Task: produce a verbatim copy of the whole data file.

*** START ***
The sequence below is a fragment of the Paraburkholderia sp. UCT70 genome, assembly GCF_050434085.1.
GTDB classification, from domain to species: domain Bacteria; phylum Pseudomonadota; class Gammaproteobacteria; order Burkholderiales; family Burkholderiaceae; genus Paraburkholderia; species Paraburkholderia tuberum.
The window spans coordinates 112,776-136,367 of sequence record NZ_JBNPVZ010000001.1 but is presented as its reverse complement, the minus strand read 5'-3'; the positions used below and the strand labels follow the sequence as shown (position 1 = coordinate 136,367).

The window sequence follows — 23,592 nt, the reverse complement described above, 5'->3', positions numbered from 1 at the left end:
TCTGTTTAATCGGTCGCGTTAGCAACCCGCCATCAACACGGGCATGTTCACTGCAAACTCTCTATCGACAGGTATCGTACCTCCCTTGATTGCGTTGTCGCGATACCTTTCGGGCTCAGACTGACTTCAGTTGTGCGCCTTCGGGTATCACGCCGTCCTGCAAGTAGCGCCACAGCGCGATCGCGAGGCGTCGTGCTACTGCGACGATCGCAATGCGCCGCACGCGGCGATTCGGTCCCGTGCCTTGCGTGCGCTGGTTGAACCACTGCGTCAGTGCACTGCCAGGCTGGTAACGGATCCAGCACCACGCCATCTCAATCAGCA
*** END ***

The sequence below is a fragment of the Paraburkholderia sp. UCT70 genome, assembly GCF_050434085.1.
GTDB classification, from domain to species: domain Bacteria; phylum Pseudomonadota; class Gammaproteobacteria; order Burkholderiales; family Burkholderiaceae; genus Paraburkholderia; species Paraburkholderia tuberum.
The window spans coordinates 112,776-136,367 of sequence record NZ_JBNPVZ010000001.1 but is presented as its reverse complement, the minus strand read 5'-3'; the positions used below and the strand labels follow the sequence as shown (position 1 = coordinate 136,367).

The window sequence follows — 23,592 nt, the reverse complement described above, 5'->3', positions numbered from 1 at the left end:
TCTGTTTAATCGGTCGCGTTAGCAACCCGCCATCAACACGGGCATGTTCACTGCAAACTCTCTATCGACAGGTATCGTACCTCCCTTGATTGCGTTGTCGCGATACCTTTCGGGCTCAGACTGACTTCAGTTGTGCGCCTTCGGGTATCACGCCGTCCTGCAAGTAGCGCCACAGCGCGATCGCGAGGCGTCGTGCTACTGCGACGATCGCAATGCGCCGCACGCGGCGATTCGGTCCCGTGCCTTGCGTGCGCTGGTTGAACCACTGCGTCAGTGCACTGCCAGGCTGGTAACGGATCCAGCACCACGCCATCTCAATCAGCA